Did you Know These Dreadful Facts?
Around the globe, Diabetes Mellitus Type II sufferers are estimated to increase up to 438 million by 2030. A chronic lifestyle disease, Diabetes highly increases mortality and decreases the mobility and quality of life in its sufferers. Long time uncontrolled diabetes affects the nerves, auditory and vital organ functions and cause heart disease.
In 2010, approximately 79 million Americans aged 20 or older were already affected by prediabetes, the precursor to diabetes. Prediabetics have higher than normal blood sugar levels, insulin resistance and without any other symptoms that meet the criteria for diabetes. They are expected to develop diabetes in the next 5-10 years if they do not make the necessary and preventive lifestyle changes.
The Clue in Vitamin D
Researchers vouch on a link between Vitamin D and other diseases like cancer, diabetes and heart disease. Vitamin D is that nutrient which can be received only through sun light and from Vitamin D fortified food products. It has many functions including the absorption of calcium, modulation of cell growth, neuromuscular and immune function, and reduction of inflammation.
Insulin Resistance occurs when the body is insensitive to the presence of natural insulin and does not make use of it. As a result, less glucose is used up causing a hike in the blood glucose levels. Those with Insulin Resistance always stand a greater chance of developing diabetes on a later date.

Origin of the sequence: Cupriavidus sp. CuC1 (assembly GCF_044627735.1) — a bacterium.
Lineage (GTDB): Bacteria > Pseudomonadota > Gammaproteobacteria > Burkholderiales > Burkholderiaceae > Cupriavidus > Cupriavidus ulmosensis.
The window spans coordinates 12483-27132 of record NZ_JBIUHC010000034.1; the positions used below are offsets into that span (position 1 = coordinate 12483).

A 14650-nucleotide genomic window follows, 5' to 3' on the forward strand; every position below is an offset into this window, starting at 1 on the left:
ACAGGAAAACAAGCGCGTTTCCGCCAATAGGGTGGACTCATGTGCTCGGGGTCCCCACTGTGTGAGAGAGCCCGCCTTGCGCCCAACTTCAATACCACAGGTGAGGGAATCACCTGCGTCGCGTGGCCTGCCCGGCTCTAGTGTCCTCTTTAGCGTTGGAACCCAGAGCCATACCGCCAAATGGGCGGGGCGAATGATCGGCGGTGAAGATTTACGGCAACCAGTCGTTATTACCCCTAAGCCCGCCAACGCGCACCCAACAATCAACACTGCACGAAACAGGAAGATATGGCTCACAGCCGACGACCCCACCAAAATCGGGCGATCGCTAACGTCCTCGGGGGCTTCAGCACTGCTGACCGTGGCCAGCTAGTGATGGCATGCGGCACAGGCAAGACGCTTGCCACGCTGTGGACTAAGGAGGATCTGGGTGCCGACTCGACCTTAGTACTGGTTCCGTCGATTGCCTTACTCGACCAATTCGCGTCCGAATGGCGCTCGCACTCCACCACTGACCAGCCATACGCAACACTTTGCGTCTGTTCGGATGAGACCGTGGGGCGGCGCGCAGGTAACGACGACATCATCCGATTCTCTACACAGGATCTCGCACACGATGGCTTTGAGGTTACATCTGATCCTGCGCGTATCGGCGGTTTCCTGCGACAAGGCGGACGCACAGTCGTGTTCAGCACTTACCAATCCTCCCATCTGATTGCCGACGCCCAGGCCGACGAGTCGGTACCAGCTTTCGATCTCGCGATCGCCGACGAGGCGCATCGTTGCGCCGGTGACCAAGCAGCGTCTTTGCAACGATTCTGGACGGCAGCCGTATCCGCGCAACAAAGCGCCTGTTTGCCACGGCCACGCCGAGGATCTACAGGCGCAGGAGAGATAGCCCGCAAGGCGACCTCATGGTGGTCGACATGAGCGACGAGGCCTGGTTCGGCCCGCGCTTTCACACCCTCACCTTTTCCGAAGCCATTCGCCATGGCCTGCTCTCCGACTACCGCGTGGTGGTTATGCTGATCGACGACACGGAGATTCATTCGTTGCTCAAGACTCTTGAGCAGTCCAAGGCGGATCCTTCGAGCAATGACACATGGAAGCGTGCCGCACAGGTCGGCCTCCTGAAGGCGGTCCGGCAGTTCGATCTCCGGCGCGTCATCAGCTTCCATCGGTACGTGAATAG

Studies have witnessed that those who were on high doses of Vitamin D have shown better Insulin Sensitivity in time than others. They also are much safer from diabetes than others who received low Vitamin D on a daily basis. The participants of these studies had had a smaller waist circumference, higher HDL cholesterol and lower blood sugar.
Vitamin D Daily Dosage
When you really think of it, there is no real consensus regarding the recommended dosage of Vitamin D.
The U.S. recommendation of Vitamin D is 200 IU for those between the ages 19 and 50, 400 IU for those aged 51 to 70, and 600 IU for those above the age of 70. In Britain, they recommend a daily supplement of 1,000 IU for those at risk of Vitamin D deficiency. However, these dosages are perhaps based on how much (or how less) sun exposure the residents get. In countries like India where we get a lot more of sunlight, the dosage might be lower.
Warning note: Always talk to your doctor before taking supplements. Higher doses of vitamins and minerals are harmful.
-Aparna K V